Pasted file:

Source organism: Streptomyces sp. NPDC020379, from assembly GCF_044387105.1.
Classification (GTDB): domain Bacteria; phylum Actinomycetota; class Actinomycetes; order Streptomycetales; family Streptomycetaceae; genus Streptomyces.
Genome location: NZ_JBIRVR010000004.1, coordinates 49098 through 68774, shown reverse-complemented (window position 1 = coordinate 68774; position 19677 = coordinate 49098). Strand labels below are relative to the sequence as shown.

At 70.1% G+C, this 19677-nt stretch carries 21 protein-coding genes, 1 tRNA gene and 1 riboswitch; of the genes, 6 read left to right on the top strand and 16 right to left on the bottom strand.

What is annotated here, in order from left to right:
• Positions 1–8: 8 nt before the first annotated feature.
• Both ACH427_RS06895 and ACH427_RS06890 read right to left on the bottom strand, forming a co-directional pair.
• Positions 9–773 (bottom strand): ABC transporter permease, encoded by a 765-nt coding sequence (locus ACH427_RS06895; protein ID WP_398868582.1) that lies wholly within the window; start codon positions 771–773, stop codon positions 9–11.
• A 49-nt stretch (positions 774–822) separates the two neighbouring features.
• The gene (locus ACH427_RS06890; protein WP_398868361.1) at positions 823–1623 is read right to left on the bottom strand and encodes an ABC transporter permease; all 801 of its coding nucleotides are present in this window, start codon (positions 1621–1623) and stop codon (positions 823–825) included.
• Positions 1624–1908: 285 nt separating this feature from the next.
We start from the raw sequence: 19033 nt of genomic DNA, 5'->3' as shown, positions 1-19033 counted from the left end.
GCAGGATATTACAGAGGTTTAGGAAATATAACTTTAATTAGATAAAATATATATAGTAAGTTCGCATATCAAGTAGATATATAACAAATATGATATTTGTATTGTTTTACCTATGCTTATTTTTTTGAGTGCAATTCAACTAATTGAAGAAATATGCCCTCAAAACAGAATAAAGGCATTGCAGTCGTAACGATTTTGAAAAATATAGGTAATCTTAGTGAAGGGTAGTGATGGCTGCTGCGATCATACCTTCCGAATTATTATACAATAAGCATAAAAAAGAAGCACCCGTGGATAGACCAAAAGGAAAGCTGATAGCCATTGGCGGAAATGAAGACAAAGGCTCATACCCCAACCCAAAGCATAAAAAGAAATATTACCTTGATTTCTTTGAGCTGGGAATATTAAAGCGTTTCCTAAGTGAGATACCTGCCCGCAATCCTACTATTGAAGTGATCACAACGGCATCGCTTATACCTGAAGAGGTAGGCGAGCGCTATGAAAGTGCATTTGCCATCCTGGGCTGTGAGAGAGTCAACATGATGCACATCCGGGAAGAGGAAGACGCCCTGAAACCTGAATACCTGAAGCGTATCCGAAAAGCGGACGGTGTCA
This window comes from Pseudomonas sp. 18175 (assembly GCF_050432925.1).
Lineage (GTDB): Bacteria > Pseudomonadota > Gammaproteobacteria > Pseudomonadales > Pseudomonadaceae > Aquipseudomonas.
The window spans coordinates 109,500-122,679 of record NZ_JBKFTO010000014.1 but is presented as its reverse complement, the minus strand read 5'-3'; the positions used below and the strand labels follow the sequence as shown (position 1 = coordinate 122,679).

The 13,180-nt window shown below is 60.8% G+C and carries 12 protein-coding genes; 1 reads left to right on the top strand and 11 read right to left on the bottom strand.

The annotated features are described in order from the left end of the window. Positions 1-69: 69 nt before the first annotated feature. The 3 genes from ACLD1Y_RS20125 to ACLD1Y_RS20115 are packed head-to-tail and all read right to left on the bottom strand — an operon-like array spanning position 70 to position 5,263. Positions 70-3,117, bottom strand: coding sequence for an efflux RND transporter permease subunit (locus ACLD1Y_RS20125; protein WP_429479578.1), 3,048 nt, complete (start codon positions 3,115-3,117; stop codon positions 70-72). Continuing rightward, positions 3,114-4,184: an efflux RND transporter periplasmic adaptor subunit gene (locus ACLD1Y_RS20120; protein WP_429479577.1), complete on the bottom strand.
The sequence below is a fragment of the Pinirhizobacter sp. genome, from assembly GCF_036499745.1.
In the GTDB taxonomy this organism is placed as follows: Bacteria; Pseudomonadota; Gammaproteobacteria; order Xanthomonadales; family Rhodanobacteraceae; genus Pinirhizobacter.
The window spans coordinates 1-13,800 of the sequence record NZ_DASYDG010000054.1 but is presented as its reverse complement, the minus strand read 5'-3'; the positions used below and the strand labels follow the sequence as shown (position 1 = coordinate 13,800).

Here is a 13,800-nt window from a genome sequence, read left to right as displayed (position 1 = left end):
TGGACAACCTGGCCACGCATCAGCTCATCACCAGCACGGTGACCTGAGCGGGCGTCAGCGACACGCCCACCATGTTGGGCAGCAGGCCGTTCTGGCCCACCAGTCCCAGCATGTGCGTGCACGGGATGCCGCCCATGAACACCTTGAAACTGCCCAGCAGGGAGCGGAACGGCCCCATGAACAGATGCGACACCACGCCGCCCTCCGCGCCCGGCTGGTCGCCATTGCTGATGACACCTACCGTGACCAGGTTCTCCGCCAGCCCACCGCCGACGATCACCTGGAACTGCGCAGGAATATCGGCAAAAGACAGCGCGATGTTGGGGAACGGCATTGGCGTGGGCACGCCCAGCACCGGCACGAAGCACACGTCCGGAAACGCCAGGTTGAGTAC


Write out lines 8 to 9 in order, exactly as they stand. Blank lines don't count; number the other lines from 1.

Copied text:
• Positions 9–773 (bottom strand): ABC transporter permease, encoded by a 765-nt coding sequence (locus ACH427_RS06895; protein ID WP_398868582.1) that lies wholly within the window; start codon positions 771–773, stop codon positions 9–11.
• A 49-nt stretch (positions 774–822) separates the two neighbouring features.